The hosted models of shared transaction choreography are provided by various commercial repositories, escrow services etc. Some of the services are mere archives which maintain any digital content with timestamps, signatures, etc. without business logic. There are also various exchanges, hubs, hosts, etc. through which parties actually execute trades. Stock exchanges and banks are classic examples. The logical minimum behavior of a shared transaction choreography is to enable one party to compose a document, naming a reciprocal party, reliably transmits that payload to the hub or host, sometimes obtaining responses such as agreement or rejection by the reciprocal party, and reliably storing each message of the conversation on the hub. In the case of a bank, the bank maintains cumulative, inter-party balances for everyone's convenience.
The GLIE library or other common, horizontal vocabulary will support the essential minimum information content required for both P2P and hosted models of shared transactions.
It is a goal of the GLIE library to serve the needs of ebXML runtime collaboration managers for bi-directional notification of changes in monetary and inventory assets that happen on disparate systems.
1. The GLIE library must be capable of communicating any changes in commitments, location, ownership, possession, etc. caused by ebXML interactions managed by the BCM or caused by any other system of the company. Obviously, the disparate systems cannot be effective with outdated inventory counts.
2. The GLIE library must be expressive enough to communicate changes in accounts payable, accounts receivable, cash and any other monetary asset or liability, FROM any local accounting or business system TO the BCM, and vice versa.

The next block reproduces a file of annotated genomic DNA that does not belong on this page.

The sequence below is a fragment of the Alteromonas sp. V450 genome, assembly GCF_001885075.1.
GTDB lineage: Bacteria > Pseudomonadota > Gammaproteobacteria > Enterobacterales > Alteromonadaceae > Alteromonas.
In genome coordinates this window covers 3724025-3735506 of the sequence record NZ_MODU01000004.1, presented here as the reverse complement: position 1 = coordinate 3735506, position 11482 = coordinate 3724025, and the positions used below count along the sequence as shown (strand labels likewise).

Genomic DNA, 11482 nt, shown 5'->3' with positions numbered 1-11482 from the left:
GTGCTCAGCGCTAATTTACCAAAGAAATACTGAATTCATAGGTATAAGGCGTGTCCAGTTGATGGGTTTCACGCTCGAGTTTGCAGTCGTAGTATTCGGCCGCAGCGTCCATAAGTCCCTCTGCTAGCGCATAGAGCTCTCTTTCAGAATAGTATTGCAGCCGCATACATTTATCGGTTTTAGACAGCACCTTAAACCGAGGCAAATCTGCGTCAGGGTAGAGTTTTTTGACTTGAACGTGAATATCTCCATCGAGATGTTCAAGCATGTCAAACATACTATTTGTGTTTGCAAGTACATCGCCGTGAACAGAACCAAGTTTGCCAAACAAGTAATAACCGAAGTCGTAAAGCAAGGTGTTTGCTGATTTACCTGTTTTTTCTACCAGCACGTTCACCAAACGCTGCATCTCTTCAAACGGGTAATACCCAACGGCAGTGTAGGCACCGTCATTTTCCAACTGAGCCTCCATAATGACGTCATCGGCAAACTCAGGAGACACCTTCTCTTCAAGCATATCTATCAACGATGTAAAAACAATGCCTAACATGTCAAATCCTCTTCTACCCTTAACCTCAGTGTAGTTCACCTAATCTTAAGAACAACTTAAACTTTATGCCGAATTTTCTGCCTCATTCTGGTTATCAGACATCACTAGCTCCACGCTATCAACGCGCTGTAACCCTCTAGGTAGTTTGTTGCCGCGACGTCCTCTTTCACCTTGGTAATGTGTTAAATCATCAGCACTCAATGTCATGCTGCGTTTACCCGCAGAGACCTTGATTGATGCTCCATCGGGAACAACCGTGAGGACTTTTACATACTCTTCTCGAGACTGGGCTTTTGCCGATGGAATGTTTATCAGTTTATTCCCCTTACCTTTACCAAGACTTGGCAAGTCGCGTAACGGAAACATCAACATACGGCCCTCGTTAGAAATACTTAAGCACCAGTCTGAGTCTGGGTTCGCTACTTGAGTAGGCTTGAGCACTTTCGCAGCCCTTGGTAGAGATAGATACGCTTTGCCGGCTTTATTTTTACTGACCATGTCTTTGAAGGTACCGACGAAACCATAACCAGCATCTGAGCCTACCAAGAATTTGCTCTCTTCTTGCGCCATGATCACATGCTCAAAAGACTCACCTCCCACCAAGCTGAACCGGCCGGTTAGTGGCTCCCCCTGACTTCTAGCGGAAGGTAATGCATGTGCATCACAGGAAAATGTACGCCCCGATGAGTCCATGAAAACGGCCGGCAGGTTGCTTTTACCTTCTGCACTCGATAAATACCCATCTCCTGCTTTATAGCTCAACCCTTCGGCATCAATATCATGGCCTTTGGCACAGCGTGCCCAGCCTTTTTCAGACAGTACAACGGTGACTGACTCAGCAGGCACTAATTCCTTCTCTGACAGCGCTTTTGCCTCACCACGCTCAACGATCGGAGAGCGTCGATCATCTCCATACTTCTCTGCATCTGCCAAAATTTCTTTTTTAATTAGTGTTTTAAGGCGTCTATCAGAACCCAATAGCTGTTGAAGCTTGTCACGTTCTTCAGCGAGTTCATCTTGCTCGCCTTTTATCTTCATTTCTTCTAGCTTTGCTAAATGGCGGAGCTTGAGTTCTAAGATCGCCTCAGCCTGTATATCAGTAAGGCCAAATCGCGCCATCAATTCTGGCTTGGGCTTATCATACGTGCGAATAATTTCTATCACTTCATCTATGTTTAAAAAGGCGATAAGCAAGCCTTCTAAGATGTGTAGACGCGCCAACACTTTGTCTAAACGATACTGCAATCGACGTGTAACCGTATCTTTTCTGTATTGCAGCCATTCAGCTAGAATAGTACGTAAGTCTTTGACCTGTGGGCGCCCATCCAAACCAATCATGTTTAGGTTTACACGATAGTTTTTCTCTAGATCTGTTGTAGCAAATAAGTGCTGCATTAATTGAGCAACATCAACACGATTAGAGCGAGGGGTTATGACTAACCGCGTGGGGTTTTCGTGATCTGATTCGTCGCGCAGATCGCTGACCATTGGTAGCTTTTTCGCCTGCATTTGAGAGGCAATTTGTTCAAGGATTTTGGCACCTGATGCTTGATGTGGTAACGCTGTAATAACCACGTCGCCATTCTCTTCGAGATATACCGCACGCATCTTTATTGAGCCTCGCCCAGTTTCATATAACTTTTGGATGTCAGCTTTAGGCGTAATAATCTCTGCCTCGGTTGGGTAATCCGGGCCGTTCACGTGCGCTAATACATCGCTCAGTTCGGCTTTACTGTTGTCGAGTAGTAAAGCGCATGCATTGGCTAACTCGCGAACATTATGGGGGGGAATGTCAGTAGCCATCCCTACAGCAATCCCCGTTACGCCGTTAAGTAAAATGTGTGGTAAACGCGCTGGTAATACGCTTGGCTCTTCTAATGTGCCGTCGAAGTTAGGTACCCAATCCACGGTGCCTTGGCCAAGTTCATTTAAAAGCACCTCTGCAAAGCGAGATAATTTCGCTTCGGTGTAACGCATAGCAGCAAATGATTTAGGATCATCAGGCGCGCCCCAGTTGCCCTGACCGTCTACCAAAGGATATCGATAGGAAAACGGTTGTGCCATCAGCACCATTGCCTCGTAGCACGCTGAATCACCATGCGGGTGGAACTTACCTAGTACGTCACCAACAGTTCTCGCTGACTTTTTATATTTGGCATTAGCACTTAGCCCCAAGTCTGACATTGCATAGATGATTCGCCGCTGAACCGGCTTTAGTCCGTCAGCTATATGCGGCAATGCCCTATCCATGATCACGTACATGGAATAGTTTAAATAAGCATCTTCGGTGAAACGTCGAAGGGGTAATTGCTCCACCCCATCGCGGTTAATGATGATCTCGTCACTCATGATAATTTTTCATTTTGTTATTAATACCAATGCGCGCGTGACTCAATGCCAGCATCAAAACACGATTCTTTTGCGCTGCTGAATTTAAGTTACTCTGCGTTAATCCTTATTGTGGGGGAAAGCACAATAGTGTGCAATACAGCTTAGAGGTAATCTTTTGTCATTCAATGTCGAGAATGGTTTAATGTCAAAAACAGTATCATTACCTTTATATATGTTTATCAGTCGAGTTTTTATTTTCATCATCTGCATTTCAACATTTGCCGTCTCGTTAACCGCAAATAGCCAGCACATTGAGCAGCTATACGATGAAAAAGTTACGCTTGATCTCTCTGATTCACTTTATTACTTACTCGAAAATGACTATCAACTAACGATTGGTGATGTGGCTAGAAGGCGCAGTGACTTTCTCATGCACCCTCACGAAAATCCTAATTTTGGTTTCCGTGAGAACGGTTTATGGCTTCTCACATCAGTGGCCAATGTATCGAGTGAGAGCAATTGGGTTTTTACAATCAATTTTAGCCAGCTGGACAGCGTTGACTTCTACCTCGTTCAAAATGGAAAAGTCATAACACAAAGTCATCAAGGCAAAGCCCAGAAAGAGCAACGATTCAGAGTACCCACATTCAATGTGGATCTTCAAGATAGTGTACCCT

It is a goal of the GLIE library to provide the minimum necessary content model for both of the above (monetary and nonmonetary resource changes) together with sufficient details to meet the 9 objectives in section 2 (Scope). These details would include dates/times, and details of how and by whom, the transition into this economic state was caused to happen. (The technical use cases for this scenario MAY be the same as ledger-subledger relations expressed in 3.1 or GL-xSP relations in 3.2, but this cannot be determined until the design of the BPSS and example collaborations is more complete.)
It is a goal of the GLIE library to represent any arbitrary listing of detail or aggregate quantities contained in any transaction repository such as a General Ledger, together with their accounting classifications, and identifiers for party, product, location and other attributes.
Computerized accounting systems have been designed, for at least 25 years, to return either detail rows or aggregates interchangeably. Accountants and clerks manage them in 2-dimensional spreadsheets. The SQL language was in large part designed for managing row data. For example "SELECT * FROM myGLtable GROUP BY account" is often used to produce the trial balance from a GL table.
Accordingly, it is a requirement of the GLIE library to serve as a container for reporting purposes, along the Account dimension, or by XBRL types, or by other objective transaction attributes such as product, party or location.